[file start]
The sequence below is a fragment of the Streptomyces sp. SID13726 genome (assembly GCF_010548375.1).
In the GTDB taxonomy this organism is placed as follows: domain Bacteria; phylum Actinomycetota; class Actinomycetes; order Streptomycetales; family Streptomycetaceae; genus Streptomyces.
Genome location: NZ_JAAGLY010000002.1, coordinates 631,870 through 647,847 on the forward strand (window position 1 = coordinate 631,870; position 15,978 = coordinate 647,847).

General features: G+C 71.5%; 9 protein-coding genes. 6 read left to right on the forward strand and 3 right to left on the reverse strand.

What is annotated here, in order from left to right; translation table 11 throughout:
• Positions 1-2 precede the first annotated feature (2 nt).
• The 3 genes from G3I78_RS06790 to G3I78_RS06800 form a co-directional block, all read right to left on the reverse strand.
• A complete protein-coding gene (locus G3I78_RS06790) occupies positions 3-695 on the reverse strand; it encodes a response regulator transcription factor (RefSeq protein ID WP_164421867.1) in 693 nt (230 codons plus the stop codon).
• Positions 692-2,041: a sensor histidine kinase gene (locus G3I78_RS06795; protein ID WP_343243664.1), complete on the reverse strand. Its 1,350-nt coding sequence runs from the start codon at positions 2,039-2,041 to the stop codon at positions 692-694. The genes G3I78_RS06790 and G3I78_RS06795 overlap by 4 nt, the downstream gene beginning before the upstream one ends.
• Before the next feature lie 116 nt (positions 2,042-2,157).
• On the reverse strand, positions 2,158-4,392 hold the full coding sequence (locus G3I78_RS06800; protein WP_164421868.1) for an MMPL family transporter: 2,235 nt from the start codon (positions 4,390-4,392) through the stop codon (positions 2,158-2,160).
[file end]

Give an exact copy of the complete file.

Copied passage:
The sequence below is a fragment of the Streptomyces sp. SID13726 genome (assembly GCF_010548375.1).
In the GTDB taxonomy this organism is placed as follows: domain Bacteria; phylum Actinomycetota; class Actinomycetes; order Streptomycetales; family Streptomycetaceae; genus Streptomyces.
Genome location: NZ_JAAGLY010000002.1, coordinates 631,870 through 647,847 on the forward strand (window position 1 = coordinate 631,870; position 15,978 = coordinate 647,847).

General features: G+C 71.5%; 9 protein-coding genes. 6 read left to right on the forward strand and 3 right to left on the reverse strand.

What is annotated here, in order from left to right; translation table 11 throughout:
• Positions 1-2 precede the first annotated feature (2 nt).
• The 3 genes from G3I78_RS06790 to G3I78_RS06800 form a co-directional block, all read right to left on the reverse strand.
• A complete protein-coding gene (locus G3I78_RS06790) occupies positions 3-695 on the reverse strand; it encodes a response regulator transcription factor (RefSeq protein ID WP_164421867.1) in 693 nt (230 codons plus the stop codon).
• Positions 692-2,041: a sensor histidine kinase gene (locus G3I78_RS06795; protein ID WP_343243664.1), complete on the reverse strand. Its 1,350-nt coding sequence runs from the start codon at positions 2,039-2,041 to the stop codon at positions 692-694. The genes G3I78_RS06790 and G3I78_RS06795 overlap by 4 nt, the downstream gene beginning before the upstream one ends.
• Before the next feature lie 116 nt (positions 2,042-2,157).
• On the reverse strand, positions 2,158-4,392 hold the full coding sequence (locus G3I78_RS06800; protein WP_164421868.1) for an MMPL family transporter: 2,235 nt from the start codon (positions 4,390-4,392) through the stop codon (positions 2,158-2,160).